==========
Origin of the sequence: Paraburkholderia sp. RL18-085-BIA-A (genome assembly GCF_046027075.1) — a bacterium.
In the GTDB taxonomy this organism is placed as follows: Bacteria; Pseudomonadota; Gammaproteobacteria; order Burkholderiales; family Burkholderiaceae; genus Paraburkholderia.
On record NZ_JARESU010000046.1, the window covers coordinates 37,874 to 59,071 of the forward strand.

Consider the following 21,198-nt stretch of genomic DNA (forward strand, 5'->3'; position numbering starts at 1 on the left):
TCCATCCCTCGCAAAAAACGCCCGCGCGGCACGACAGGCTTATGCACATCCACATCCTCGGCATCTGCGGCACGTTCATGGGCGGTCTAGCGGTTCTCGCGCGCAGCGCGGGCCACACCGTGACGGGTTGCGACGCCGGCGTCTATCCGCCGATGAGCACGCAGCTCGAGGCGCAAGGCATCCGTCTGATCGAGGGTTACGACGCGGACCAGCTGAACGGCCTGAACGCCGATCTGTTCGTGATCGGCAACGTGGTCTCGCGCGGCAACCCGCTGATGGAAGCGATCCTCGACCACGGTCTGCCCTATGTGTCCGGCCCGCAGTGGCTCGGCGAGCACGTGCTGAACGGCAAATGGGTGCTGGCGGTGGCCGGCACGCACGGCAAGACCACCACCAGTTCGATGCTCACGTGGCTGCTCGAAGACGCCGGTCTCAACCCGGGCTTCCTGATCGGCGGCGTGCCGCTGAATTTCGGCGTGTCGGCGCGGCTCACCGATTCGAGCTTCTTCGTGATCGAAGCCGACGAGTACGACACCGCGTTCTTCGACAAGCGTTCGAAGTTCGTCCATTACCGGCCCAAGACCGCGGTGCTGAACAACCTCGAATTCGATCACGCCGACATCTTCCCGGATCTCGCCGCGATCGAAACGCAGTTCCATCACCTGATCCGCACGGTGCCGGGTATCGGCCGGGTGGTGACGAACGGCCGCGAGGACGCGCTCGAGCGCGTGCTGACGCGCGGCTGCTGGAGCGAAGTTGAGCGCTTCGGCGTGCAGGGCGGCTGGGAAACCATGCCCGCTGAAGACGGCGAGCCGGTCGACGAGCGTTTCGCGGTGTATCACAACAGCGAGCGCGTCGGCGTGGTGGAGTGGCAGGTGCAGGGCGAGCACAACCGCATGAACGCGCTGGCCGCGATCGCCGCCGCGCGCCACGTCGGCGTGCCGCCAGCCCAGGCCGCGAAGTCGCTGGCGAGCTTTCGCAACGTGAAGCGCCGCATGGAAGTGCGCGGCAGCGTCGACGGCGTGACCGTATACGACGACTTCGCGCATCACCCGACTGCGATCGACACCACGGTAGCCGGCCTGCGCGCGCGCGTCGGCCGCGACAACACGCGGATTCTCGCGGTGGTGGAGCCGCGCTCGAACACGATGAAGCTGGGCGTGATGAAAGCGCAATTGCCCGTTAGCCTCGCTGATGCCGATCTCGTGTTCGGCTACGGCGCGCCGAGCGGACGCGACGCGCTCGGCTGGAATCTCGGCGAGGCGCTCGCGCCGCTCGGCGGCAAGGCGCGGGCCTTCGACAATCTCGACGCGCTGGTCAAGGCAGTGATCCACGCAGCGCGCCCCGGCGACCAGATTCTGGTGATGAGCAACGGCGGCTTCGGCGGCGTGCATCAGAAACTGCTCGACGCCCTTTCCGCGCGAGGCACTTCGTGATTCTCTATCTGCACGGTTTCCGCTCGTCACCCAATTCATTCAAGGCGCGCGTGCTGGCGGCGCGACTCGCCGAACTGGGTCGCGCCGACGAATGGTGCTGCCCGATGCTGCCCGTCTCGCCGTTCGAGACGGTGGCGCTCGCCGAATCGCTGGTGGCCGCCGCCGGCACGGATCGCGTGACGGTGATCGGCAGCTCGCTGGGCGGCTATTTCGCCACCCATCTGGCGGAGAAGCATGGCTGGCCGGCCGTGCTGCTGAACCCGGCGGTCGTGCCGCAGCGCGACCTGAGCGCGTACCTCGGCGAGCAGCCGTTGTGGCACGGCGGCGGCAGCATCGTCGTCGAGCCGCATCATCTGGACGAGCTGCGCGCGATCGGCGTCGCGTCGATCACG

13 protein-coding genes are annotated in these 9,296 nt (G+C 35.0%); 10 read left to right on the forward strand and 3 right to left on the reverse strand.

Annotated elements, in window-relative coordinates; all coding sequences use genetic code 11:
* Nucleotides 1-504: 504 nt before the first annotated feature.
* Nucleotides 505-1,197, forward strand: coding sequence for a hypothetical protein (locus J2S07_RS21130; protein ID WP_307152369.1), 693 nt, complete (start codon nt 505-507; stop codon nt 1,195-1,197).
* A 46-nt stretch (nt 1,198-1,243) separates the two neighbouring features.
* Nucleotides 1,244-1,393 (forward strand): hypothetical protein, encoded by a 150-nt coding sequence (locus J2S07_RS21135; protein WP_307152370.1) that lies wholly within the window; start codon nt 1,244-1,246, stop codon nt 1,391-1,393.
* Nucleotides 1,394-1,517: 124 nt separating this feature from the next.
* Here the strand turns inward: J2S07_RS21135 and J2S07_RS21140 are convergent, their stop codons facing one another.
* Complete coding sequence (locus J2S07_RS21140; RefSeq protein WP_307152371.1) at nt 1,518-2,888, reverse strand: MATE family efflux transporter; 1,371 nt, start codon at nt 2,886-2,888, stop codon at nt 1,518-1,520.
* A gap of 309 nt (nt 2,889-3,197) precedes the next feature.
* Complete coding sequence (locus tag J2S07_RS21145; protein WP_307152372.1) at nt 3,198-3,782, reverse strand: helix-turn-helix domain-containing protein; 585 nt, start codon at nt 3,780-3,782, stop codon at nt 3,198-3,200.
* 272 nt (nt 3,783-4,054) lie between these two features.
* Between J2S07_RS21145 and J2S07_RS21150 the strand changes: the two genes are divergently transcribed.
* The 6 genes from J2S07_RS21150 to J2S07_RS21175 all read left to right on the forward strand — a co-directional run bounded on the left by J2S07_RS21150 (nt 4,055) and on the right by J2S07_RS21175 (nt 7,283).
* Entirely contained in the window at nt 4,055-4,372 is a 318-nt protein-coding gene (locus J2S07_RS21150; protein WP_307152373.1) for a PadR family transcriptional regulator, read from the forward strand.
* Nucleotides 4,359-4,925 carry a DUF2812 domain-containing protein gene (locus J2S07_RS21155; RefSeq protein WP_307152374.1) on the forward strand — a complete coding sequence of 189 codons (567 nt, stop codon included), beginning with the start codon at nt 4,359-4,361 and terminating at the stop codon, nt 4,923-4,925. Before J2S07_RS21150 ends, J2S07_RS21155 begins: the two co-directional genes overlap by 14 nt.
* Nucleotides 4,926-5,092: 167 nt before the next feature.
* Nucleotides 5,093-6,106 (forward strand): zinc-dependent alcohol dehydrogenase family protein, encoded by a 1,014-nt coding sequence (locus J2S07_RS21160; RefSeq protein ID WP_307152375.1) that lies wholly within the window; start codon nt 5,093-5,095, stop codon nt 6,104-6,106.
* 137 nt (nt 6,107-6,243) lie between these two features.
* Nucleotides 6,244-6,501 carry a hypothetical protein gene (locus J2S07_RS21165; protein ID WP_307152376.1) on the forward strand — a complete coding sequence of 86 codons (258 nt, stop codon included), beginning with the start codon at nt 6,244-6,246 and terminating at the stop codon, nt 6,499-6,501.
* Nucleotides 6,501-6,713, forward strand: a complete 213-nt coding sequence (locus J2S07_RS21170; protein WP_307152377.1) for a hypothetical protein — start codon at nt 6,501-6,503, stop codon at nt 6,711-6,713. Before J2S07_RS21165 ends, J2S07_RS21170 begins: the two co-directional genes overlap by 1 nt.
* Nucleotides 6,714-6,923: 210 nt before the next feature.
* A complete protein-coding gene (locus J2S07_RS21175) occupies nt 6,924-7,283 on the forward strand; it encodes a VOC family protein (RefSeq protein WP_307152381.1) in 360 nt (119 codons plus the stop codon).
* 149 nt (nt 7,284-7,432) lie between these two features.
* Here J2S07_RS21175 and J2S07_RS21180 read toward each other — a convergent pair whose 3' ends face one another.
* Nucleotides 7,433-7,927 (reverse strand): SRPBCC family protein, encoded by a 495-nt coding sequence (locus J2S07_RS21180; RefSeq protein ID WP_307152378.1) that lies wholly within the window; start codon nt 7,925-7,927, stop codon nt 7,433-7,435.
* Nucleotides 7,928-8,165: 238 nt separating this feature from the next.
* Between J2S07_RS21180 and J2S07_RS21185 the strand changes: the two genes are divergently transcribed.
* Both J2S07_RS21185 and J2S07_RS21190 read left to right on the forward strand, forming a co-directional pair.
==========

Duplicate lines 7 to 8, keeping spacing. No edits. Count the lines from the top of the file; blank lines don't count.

Annotated elements, in window-relative coordinates; all coding sequences use genetic code 11:
* Nucleotides 1-504: 504 nt before the first annotated feature.